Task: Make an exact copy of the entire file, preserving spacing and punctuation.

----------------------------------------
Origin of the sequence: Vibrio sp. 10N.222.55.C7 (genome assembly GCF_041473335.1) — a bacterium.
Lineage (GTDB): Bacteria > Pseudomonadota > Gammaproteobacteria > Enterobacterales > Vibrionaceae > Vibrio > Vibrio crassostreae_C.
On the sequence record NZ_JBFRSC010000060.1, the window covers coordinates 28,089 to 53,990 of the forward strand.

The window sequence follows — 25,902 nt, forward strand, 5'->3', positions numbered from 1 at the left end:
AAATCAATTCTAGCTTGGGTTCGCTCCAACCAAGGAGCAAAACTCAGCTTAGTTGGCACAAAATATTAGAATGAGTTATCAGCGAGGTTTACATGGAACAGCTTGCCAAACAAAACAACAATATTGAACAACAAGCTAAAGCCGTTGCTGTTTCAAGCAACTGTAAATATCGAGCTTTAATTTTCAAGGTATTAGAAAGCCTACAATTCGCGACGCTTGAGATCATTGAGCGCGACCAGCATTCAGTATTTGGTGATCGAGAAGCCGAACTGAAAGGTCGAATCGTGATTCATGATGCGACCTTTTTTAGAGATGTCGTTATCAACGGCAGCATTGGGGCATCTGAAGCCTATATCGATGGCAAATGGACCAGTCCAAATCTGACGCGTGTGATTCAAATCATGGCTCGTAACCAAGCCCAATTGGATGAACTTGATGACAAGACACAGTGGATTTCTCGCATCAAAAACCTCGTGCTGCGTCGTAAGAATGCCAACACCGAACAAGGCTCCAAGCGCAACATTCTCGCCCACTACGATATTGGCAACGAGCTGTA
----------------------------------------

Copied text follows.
Origin of the sequence: Vibrio sp. 10N.222.55.C7 (genome assembly GCF_041473335.1) — a bacterium.
Lineage (GTDB): Bacteria > Pseudomonadota > Gammaproteobacteria > Enterobacterales > Vibrionaceae > Vibrio > Vibrio crassostreae_C.
On the sequence record NZ_JBFRSC010000060.1, the window covers coordinates 28,089 to 53,990 of the forward strand.

The window sequence follows — 25,902 nt, forward strand, 5'->3', positions numbered from 1 at the left end:
AAATCAATTCTAGCTTGGGTTCGCTCCAACCAAGGAGCAAAACTCAGCTTAGTTGGCACAAAATATTAGAATGAGTTATCAGCGAGGTTTACATGGAACAGCTTGCCAAACAAAACAACAATATTGAACAACAAGCTAAAGCCGTTGCTGTTTCAAGCAACTGTAAATATCGAGCTTTAATTTTCAAGGTATTAGAAAGCCTACAATTCGCGACGCTTGAGATCATTGAGCGCGACCAGCATTCAGTATTTGGTGATCGAGAAGCCGAACTGAAAGGTCGAATCGTGATTCATGATGCGACCTTTTTTAGAGATGTCGTTATCAACGGCAGCATTGGGGCATCTGAAGCCTATATCGATGGCAAATGGACCAGTCCAAATCTGACGCGTGTGATTCAAATCATGGCTCGTAACCAAGCCCAATTGGATGAACTTGATGACAAGACACAGTGGATTTCTCGCATCAAAAACCTCGTGCTGCGTCGTAAGAATGCCAACACCGAACAAGGCTCCAAGCGCAACATTCTCGCCCACTACGATATTGGCAACGAGCTGTA